Hechler: Now I'm going to ask you to respond to what Mark said about where he parts company with you.
Weiss: The point I'm getting at is, as an engineer, if you do a good job of engineering, you will be addressing many of the control system cyber issues. I don't believe you need a ton more money or a ton more of anything else to do this right. Part of it is getting people to understand what to do, because it's not that far away from being part of what their normal job should be.
Weatherford: I'm going take some liberty here. I think what Joe is talking about is the concept of security convergence. I know that's a very unsexy term. We've been talking about security convergence for decades. And I know Joe will agree with me on this: You can go to any facility in the world today, go to a manufacturing plant, into a control center, into an oil company and there are very distinct lines between the OT teams, and the IT teams, and even the physical security teams. And that made sense 20 or 30 years ago. It does not make sense in 2021. Our systems are converging. The mythology of an air-gapped system does not exist any longer. This goes back to Joe's very first point. CEOs have not made some really hard decisions and said, "Wait a minute, we need to have one security team with multiple disciplines within that security team." Because there's such a gap in the communications between these different groups. I can tell you that when I was at NERC, we would often find out about events that happened out in the field. Something happened at a substation. The company knew that an event had happened. But they didn't know if they should send a guy with a gun or a guy with a laptop. They knew that there had been some kind of event, but they didn't know the right kind of person to send. And because the physical security teams, and the OT teams, and the IT teams weren't communicating, there was no way for them to know what people to get out there to respond.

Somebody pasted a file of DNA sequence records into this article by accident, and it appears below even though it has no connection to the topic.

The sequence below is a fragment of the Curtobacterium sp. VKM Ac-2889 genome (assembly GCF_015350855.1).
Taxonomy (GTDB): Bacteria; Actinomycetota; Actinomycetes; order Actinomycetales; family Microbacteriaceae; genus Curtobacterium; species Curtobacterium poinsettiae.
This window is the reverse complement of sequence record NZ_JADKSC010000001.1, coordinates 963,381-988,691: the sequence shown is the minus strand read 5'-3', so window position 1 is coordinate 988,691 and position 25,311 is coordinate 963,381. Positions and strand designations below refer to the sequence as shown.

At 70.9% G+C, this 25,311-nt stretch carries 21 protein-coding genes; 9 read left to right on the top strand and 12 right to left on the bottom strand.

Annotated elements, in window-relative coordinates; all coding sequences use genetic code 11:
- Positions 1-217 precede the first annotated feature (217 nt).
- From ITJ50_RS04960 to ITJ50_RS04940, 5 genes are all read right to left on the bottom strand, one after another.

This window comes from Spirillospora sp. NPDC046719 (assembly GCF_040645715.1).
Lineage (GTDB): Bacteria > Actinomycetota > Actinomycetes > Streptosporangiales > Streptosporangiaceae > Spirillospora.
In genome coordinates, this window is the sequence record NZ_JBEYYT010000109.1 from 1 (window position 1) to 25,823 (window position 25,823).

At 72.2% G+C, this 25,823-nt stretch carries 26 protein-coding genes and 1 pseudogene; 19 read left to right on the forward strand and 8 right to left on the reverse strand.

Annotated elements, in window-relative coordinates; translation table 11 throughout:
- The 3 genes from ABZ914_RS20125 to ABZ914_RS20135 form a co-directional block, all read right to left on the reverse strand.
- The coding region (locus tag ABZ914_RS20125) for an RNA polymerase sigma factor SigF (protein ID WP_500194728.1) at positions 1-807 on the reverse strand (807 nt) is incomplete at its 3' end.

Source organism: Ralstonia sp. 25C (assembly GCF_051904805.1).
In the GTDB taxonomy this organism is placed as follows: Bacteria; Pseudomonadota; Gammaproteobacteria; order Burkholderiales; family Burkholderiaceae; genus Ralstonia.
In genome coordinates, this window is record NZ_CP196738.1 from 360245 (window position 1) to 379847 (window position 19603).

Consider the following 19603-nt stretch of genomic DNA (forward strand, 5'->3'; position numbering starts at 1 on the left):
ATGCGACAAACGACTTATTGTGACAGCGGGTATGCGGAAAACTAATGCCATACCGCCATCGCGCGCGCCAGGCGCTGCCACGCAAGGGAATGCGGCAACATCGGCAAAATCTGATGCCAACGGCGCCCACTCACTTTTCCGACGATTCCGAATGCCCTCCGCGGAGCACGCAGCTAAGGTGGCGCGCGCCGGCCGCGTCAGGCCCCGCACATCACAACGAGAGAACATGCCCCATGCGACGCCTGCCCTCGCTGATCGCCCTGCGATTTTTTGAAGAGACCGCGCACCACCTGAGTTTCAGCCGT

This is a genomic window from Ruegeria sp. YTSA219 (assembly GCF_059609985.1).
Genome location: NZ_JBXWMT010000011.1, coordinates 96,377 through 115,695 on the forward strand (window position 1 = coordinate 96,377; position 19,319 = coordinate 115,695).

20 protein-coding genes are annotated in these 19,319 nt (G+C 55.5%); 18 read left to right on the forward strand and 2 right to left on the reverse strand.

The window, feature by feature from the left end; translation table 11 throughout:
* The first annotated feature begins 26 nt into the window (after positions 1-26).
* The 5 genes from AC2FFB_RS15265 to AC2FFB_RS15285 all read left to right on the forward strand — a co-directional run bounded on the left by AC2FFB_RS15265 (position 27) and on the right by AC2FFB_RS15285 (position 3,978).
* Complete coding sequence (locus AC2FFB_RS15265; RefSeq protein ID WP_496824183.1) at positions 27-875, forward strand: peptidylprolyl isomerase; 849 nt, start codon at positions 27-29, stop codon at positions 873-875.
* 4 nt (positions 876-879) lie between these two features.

Hechler: Do you agree that IT vulnerabilities garner much more attention than OT vulnerabilities? Is there a good reason why that should be?
Weatherford: There's no good reason. But I can give you the reason. IT is much more prevalent. I mean, everyone understands what IT is, you know? The OT community is much smaller. And as Joe said, it's just been in the past decade or so that people even understood what the Modbus protocol was even about. And even today, you go to an IT person and start talking about some of the protocols and some of the OT technologies, IT people won't even know what you're talking about. So again, it's just the blending of the disciplines has not converged the way it should have.
Hechler: Joe, can you give us examples of OT attacks, or OT incidents that people probably have heard about? You’ve been blogging about this a lot, you've talked about the Oldsmar, Florida water incident, and how people jumped all over it as though nothing like it had happened before. But you know it has.